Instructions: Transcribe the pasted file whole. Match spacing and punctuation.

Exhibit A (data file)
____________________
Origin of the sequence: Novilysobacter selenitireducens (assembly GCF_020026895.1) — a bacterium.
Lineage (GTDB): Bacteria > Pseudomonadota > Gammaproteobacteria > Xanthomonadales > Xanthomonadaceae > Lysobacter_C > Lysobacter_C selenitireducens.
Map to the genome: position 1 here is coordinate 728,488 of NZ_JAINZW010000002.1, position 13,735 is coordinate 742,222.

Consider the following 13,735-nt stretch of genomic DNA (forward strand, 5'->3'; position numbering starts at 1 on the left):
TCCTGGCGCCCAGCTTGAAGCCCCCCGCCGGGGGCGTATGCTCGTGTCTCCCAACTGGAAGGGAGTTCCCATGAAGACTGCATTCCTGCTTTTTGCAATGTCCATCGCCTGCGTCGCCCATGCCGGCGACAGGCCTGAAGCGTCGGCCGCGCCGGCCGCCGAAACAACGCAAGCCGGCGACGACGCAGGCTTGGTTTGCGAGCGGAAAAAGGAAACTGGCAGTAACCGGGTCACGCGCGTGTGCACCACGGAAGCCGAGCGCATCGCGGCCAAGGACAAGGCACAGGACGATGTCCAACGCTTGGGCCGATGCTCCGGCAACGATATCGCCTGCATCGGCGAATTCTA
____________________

Origin of the sequence: Novilysobacter selenitireducens (assembly GCF_020026895.1) — a bacterium.
Lineage (GTDB): Bacteria > Pseudomonadota > Gammaproteobacteria > Xanthomonadales > Xanthomonadaceae > Lysobacter_C > Lysobacter_C selenitireducens.
Map to the genome: position 1 here is coordinate 728,488 of NZ_JAINZW010000002.1, position 13,735 is coordinate 742,222.

Consider the following 13,735-nt stretch of genomic DNA (forward strand, 5'->3'; position numbering starts at 1 on the left):
TCCTGGCGCCCAGCTTGAAGCCCCCCGCCGGGGGCGTATGCTCGTGTCTCCCAACTGGAAGGGAGTTCCCATGAAGACTGCATTCCTGCTTTTTGCAATGTCCATCGCCTGCGTCGCCCATGCCGGCGACAGGCCTGAAGCGTCGGCCGCGCCGGCCGCCGAAACAACGCAAGCCGGCGACGACGCAGGCTTGGTTTGCGAGCGGAAAAAGGAAACTGGCAGTAACCGGGTCACGCGCGTGTGCACCACGGAAGCCGAGCGCATCGCGGCCAAGGACAAGGCACAGGACGATGTCCAACGCTTGGGCCGATGCTCCGGCAACGATATCGCCTGCATCGGCGAATTCTA